Re: Re: Lesson 4 – Manipulate Reality: Film, Lenses, Filters & More

Duncan Rawlinson

Wonderful assignment!

I think this is your strongest assignment yet. You’ve been quite brave with the amount of space you’ve decided to use for this assignment, but it’s paid off in the end.

I also like to hear that you’re asking the right questions (i.e. bridge shapes, foreground object etc).

For starters, I think the small rock in the foreground helps your composition because it adds depth. In fact, I think you could have gone even further with your foreground object by using more rock or even placing something small (i.e. a handful of colorful weeds) in the foreground. Remember, that sometimes you may be able to “enhance an environment” by slightly changing it, or by changing the positioning of the objects in the environment. So let’s say you’ve found a great background, you might be able to find little things laying around that would help you design your foreground. For instance, using the “weeds” idea above, you could prop up a handful of weeds in a little jar or using rocks and as long as you don’t frame in the jar or rocks, the weeds will look like they are part of the environment.

Or reposition things in the environment around. For example, look at the photographs I’ve provided links to below. Maybe these foreground objects were not in their current position when the photograph was taken. Maybe, instead the photographer found the object and then moved them to build a strong foreground object for a background they liked. Then again, maybe not, but even still, the idea is relevant nevertheless.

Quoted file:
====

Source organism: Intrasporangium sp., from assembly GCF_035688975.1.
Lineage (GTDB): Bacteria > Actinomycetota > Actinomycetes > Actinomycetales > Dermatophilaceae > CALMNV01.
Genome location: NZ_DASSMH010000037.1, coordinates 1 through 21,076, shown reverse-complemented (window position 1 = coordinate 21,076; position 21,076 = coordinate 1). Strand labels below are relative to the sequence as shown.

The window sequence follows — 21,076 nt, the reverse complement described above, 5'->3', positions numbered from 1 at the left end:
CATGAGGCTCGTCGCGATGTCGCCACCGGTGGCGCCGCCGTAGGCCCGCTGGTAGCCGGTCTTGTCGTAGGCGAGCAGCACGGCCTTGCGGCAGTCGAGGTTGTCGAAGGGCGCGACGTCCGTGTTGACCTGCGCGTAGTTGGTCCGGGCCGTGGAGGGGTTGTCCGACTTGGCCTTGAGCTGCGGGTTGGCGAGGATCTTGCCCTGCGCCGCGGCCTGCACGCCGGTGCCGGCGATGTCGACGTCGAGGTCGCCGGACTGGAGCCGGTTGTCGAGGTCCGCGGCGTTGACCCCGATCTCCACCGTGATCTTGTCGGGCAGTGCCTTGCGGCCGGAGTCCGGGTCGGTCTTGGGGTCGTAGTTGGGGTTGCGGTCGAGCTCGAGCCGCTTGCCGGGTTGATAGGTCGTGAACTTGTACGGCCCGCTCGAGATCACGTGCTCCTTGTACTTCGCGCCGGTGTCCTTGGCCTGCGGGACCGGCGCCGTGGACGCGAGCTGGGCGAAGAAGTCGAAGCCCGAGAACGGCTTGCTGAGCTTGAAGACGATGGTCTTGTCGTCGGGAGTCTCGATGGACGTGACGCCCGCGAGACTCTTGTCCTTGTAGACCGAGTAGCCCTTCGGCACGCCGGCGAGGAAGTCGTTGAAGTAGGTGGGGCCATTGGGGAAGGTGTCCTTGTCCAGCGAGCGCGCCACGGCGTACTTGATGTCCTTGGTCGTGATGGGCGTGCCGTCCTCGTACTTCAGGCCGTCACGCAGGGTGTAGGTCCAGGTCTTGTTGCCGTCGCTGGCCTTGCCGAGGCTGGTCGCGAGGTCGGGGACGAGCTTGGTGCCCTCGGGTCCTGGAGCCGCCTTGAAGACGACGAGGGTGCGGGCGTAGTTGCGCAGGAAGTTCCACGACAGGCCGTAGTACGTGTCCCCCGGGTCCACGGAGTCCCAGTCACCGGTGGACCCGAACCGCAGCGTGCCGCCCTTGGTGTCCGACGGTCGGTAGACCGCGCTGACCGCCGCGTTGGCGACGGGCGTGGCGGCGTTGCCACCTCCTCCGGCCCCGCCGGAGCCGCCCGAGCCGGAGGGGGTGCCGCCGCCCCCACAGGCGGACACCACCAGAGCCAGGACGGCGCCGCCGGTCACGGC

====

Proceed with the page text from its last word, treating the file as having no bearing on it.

As far as bringing out the arcs in the bridge, you simply need to get closer the bridge’s base so you’re not taking a “profile” of the bridge (i.e. 180 degrees). The closer you get to pointing in the same degree of the bridge, the stronger the architectural features of the bridge will pop out.

Try to position yourself somewhere around 30 degrees away from under the bridge. This will give you a result which shows both under the bridge as well as a slight profile of the arcs. For example:

If you move further away, say 60 degrees, you’ll get more of the arcs but you’ll start to loose the details under the bridge. Since there are usually interesting lines under a bridge I would generally opt for a 30 degree point of view to ensure I include a little bit of that feature as well.

Overall, great work on this assignment. I look forward to seeing your next assignment.